Pharmacokinetics of desflurane elimination from respiratory gas and blood during the 20 minutes after cardiac surgery

Chih Cherng Lu, Chien Sung Tsai, Oliver Yoa-Pu Hu, Ruei Ming Chen, Ta Liang Chen, Shung Tai Ho, Tong Joo Gan

Research output: Contribution to journalArticlepeer-review

10 Citations (Scopus)


Background/Purpose: Desflurane, with a low blood-gas partition coefficient, is an ideal anesthetic to achieve rapid offset and recovery from general anesthesia. Investigation of desflurane elimination from blood and respiratory gas should provide useful information with respect to a patient's recovery from anesthesia. Therefore, this study is designed to characterize the pharmacokinetics of desflurane elimination after cardiac surgery. Methods: Sixteen patients undergoing coronary artery bypass graft surgery were enrolled. At the end of surgery, multiple gas and blood samples were taken in the 20 minutes before and after stopping desflurane administration, with prior maintenance of a fixed 7% inspired desflurane in 6 L/minute oxygen flow for 60 minutes before the cessation. The blood desflurane concentrations, including internal jugular-bulb blood (Jdes), arterial blood (Ades) and pulmonary arterial blood (PAdes) were analyzed using gas chromatography. The inspiratory desflurane concentration (CIdes) and end-tidal desflurane (CEdes) were measured with an infrared analyzer, and cardiac output was measured using an Opti-Q pulmonary artery catheter. Results: Before cessation of desflurane administration, the inspiratory desflurane concentration (CIdes) was relatively higher than end-tidal (CEdes), arterial (Ades), internal jugular-bulb blood (Jdes), and pulmonary (PAdes) concentrations in sequence (CIdes > CEdes > Ades≅ Jdes > PAdes). During the elimination phase, rapid decay occurred in CEdes, followed by Jdes, Ades and PAdes. Twenty minutes after stopping desflurane administration, the desflurane concentrations were: PAdes > Ades≅ Jdes > CEdes. The decay curves of desflurane concentrations demonstrated two distinct elimination components: an initial, fast 5-minute component followed by a slow 15-minute component. Conclusion: Desflurane is eliminated fastest from the lungs, as indicated by CEdes, compared to elimination from circulating blood. The initial, rapid 5-minute desflurane washout reflected the diluting effect of functional residual capacity of the lungs.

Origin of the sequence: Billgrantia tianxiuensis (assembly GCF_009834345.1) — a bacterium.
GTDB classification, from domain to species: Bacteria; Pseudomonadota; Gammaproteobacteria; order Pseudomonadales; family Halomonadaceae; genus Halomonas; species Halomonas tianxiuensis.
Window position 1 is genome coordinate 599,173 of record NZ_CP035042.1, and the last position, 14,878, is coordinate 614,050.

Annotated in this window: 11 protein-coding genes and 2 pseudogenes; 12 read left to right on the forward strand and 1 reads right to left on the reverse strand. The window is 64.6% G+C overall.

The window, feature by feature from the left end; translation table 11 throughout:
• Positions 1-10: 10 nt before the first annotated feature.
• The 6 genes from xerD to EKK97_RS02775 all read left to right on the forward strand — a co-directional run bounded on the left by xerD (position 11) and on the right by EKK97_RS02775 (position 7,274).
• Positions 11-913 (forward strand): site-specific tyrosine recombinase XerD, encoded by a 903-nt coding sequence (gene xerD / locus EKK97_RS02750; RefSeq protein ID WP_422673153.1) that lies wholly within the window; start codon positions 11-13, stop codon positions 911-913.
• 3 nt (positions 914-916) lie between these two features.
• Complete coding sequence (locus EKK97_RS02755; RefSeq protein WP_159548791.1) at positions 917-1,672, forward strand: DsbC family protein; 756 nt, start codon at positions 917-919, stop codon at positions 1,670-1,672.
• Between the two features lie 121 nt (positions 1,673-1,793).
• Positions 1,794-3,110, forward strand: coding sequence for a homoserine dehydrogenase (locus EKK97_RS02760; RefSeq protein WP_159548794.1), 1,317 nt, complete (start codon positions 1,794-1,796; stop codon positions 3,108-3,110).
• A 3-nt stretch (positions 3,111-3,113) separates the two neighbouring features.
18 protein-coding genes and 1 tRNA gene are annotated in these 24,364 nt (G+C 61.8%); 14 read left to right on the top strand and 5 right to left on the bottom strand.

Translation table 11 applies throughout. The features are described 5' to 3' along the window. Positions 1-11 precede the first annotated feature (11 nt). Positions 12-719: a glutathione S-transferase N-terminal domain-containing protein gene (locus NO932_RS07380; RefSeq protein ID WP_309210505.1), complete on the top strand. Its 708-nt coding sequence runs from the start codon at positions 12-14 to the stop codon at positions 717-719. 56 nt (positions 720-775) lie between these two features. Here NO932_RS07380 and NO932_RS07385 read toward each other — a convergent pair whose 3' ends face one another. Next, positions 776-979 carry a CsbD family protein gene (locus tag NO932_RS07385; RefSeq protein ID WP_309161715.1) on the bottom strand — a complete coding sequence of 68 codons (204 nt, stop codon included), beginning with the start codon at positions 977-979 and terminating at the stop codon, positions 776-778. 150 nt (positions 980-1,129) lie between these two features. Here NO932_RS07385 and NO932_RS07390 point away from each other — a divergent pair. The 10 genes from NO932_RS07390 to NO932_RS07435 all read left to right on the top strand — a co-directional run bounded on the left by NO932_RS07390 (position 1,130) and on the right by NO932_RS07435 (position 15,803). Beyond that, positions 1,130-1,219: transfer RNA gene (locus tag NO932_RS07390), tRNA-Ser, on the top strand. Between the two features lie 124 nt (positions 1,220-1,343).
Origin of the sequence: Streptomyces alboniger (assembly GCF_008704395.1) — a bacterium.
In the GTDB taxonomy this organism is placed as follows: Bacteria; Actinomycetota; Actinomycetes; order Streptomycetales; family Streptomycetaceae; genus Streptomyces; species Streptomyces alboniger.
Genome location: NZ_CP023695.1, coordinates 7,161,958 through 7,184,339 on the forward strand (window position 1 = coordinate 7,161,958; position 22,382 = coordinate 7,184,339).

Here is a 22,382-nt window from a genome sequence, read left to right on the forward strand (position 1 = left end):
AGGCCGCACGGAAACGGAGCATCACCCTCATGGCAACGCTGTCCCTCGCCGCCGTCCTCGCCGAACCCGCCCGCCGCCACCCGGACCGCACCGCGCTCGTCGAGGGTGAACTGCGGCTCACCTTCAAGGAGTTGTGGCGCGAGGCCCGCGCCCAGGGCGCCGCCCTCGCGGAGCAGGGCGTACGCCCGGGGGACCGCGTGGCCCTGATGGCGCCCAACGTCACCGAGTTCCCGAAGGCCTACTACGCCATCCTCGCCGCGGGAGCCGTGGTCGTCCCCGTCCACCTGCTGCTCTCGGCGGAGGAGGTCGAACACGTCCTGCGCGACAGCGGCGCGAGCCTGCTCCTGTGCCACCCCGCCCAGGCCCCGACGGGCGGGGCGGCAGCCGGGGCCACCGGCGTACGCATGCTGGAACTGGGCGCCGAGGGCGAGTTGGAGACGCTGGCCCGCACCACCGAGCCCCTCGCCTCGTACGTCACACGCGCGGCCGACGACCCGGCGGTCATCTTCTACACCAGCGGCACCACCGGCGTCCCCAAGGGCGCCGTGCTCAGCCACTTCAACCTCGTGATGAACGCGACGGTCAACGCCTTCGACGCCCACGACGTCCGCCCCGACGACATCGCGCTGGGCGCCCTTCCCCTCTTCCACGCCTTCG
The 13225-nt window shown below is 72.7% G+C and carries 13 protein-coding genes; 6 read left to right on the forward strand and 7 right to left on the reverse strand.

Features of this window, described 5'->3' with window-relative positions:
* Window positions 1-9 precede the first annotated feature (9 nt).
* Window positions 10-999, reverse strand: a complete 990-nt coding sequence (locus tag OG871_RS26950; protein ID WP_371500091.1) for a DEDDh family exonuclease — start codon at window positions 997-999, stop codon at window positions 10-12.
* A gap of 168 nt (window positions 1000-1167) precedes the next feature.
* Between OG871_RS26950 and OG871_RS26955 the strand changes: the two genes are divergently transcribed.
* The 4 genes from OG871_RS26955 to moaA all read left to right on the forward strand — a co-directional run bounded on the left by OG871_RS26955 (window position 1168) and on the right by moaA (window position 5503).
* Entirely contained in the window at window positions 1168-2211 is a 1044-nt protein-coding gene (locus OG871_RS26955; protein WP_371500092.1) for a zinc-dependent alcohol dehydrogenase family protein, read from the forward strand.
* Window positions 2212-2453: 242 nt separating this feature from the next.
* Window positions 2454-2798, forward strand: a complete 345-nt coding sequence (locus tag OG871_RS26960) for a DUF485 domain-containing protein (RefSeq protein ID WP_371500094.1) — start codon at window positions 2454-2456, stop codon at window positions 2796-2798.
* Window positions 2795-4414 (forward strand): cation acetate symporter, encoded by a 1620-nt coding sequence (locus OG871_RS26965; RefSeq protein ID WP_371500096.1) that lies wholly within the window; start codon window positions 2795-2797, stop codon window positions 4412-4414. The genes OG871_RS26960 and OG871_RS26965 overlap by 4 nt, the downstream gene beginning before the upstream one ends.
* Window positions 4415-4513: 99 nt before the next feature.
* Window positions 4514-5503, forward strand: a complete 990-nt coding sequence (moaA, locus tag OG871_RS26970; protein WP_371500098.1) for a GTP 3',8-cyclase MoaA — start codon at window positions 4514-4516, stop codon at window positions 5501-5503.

Original languageEnglish
Pages (from-to)185-192
Number of pages8
JournalJournal of the Formosan Medical Association
Issue number4
Publication statusPublished - Apr 2013


  • Anesthetic
  • Desflurane
  • Elimination
  • Pharmacokinetics

ASJC Scopus subject areas

  • General Medicine


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